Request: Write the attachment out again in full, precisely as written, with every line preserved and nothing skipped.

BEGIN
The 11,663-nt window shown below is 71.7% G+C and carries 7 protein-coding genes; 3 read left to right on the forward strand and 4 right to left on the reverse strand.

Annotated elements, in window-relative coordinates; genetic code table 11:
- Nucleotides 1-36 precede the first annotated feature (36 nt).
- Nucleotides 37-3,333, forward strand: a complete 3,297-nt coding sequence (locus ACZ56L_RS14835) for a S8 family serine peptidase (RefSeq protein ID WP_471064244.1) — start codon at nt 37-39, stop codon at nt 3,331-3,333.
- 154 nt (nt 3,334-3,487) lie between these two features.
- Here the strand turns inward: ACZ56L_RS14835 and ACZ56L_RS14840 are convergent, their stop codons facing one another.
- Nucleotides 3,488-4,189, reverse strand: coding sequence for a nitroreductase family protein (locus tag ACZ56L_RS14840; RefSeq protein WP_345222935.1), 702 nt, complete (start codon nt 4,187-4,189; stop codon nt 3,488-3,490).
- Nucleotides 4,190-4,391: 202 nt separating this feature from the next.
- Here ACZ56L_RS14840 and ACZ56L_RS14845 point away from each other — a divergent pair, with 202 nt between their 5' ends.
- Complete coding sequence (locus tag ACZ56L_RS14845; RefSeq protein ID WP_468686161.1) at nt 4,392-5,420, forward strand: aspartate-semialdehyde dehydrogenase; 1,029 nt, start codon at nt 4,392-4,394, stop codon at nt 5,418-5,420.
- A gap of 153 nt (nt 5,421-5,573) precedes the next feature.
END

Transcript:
The 11,663-nt window shown below is 71.7% G+C and carries 7 protein-coding genes; 3 read left to right on the forward strand and 4 right to left on the reverse strand.

Annotated elements, in window-relative coordinates; genetic code table 11:
- Nucleotides 1-36 precede the first annotated feature (36 nt).
- Nucleotides 37-3,333, forward strand: a complete 3,297-nt coding sequence (locus ACZ56L_RS14835) for a S8 family serine peptidase (RefSeq protein ID WP_471064244.1) — start codon at nt 37-39, stop codon at nt 3,331-3,333.
- 154 nt (nt 3,334-3,487) lie between these two features.
- Here the strand turns inward: ACZ56L_RS14835 and ACZ56L_RS14840 are convergent, their stop codons facing one another.
- Nucleotides 3,488-4,189, reverse strand: coding sequence for a nitroreductase family protein (locus tag ACZ56L_RS14840; RefSeq protein WP_345222935.1), 702 nt, complete (start codon nt 4,187-4,189; stop codon nt 3,488-3,490).
- Nucleotides 4,190-4,391: 202 nt separating this feature from the next.
- Here ACZ56L_RS14840 and ACZ56L_RS14845 point away from each other — a divergent pair, with 202 nt between their 5' ends.
- Complete coding sequence (locus tag ACZ56L_RS14845; RefSeq protein ID WP_468686161.1) at nt 4,392-5,420, forward strand: aspartate-semialdehyde dehydrogenase; 1,029 nt, start codon at nt 4,392-4,394, stop codon at nt 5,418-5,420.
- A gap of 153 nt (nt 5,421-5,573) precedes the next feature.